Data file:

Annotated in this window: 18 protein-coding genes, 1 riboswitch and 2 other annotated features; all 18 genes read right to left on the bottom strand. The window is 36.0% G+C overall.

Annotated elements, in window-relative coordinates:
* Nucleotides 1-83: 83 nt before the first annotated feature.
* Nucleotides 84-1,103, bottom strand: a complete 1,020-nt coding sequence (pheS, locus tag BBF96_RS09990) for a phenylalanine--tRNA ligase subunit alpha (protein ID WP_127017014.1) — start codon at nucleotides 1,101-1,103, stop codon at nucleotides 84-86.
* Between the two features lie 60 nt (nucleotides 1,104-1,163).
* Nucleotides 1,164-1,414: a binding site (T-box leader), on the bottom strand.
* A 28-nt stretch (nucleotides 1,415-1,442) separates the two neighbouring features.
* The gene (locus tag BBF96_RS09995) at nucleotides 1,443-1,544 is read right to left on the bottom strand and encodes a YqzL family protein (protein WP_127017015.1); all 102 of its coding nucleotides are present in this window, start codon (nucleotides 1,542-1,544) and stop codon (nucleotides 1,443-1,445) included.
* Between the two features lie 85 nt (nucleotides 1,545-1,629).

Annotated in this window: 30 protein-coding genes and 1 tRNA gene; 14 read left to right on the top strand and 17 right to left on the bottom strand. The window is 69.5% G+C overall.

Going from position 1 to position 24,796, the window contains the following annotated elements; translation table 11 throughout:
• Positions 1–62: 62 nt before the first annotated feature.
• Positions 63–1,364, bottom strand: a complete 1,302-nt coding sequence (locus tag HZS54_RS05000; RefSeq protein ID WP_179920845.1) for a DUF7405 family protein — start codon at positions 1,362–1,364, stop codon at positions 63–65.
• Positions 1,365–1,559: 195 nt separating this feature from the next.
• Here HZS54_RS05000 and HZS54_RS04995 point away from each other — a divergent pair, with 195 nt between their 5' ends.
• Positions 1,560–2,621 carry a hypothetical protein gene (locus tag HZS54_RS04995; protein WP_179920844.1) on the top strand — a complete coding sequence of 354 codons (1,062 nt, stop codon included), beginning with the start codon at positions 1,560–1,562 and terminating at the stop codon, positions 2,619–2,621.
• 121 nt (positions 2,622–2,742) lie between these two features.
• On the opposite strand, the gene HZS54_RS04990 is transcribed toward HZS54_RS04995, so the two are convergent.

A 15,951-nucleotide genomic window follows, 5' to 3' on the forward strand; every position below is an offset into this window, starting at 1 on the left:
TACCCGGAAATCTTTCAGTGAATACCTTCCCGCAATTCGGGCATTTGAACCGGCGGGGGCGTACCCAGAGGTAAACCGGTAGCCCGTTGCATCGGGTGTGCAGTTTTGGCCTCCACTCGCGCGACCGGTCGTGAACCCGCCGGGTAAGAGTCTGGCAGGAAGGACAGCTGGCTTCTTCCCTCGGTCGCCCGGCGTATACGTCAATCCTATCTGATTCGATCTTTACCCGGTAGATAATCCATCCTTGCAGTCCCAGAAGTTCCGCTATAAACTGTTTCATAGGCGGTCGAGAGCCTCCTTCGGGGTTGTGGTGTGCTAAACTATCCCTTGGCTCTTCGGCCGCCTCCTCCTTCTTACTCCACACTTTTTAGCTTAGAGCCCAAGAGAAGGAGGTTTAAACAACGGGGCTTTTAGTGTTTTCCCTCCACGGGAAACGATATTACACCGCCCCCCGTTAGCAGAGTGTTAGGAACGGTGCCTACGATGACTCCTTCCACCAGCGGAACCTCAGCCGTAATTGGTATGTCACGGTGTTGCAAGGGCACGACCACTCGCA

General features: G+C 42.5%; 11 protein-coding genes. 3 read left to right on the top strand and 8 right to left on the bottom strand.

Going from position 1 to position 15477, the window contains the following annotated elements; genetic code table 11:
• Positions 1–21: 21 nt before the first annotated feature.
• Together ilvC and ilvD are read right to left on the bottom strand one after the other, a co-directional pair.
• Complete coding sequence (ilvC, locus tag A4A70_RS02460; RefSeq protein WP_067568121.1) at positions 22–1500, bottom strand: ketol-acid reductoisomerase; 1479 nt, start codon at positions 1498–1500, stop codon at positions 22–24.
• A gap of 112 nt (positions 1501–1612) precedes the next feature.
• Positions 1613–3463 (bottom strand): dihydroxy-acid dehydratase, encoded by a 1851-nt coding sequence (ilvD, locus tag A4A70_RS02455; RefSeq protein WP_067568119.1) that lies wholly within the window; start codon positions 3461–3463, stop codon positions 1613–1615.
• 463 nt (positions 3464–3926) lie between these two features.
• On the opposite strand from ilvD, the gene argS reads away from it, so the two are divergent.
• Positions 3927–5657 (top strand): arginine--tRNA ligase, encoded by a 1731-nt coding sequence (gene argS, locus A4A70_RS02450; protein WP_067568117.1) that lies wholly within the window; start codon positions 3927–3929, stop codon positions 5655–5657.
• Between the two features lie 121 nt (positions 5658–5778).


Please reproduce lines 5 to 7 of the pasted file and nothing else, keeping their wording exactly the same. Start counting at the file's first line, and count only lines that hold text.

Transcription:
* Between the two features lie 60 nt (nucleotides 1,104-1,163).
* Nucleotides 1,164-1,414: a binding site (T-box leader), on the bottom strand.
* A 28-nt stretch (nucleotides 1,415-1,442) separates the two neighbouring features.